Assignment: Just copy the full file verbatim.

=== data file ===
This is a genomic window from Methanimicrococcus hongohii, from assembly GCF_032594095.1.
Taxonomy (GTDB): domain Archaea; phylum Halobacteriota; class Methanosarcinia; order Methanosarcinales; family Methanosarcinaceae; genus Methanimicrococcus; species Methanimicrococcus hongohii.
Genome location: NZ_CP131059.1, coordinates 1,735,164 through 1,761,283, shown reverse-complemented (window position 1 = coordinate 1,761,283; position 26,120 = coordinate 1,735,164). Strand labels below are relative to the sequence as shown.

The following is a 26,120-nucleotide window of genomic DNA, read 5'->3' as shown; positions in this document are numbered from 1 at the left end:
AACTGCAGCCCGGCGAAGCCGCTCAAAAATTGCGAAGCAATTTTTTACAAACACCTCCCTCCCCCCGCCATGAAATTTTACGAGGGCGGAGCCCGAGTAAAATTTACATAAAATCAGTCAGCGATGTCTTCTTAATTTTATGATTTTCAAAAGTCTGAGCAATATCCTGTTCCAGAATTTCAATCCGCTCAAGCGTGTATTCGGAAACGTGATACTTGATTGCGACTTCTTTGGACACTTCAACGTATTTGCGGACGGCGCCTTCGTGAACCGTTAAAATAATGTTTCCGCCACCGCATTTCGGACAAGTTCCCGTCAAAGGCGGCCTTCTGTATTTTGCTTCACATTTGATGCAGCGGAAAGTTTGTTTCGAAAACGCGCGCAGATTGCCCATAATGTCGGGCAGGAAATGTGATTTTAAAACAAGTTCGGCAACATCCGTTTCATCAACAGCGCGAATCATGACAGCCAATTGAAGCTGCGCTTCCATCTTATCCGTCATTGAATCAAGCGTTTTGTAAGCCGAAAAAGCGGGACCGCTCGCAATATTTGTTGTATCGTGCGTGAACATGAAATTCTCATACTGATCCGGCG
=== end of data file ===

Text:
This is a genomic window from Methanimicrococcus hongohii, from assembly GCF_032594095.1.
Taxonomy (GTDB): domain Archaea; phylum Halobacteriota; class Methanosarcinia; order Methanosarcinales; family Methanosarcinaceae; genus Methanimicrococcus; species Methanimicrococcus hongohii.
Genome location: NZ_CP131059.1, coordinates 1,735,164 through 1,761,283, shown reverse-complemented (window position 1 = coordinate 1,761,283; position 26,120 = coordinate 1,735,164). Strand labels below are relative to the sequence as shown.

The following is a 26,120-nucleotide window of genomic DNA, read 5'->3' as shown; positions in this document are numbered from 1 at the left end:
AACTGCAGCCCGGCGAAGCCGCTCAAAAATTGCGAAGCAATTTTTTACAAACACCTCCCTCCCCCCGCCATGAAATTTTACGAGGGCGGAGCCCGAGTAAAATTTACATAAAATCAGTCAGCGATGTCTTCTTAATTTTATGATTTTCAAAAGTCTGAGCAATATCCTGTTCCAGAATTTCAATCCGCTCAAGCGTGTATTCGGAAACGTGATACTTGATTGCGACTTCTTTGGACACTTCAACGTATTTGCGGACGGCGCCTTCGTGAACCGTTAAAATAATGTTTCCGCCACCGCATTTCGGACAAGTTCCCGTCAAAGGCGGCCTTCTGTATTTTGCTTCACATTTGATGCAGCGGAAAGTTTGTTTCGAAAACGCGCGCAGATTGCCCATAATGTCGGGCAGGAAATGTGATTTTAAAACAAGTTCGGCAACATCCGTTTCATCAACAGCGCGAATCATGACAGCCAATTGAAGCTGCGCTTCCATCTTATCCGTCATTGAATCAAGCGTTTTGTAAGCCGAAAAAGCGGGACCGCTCGCAATATTTGTTGTATCGTGCGTGAACATGAAATTCTCATACTGATCCGGCG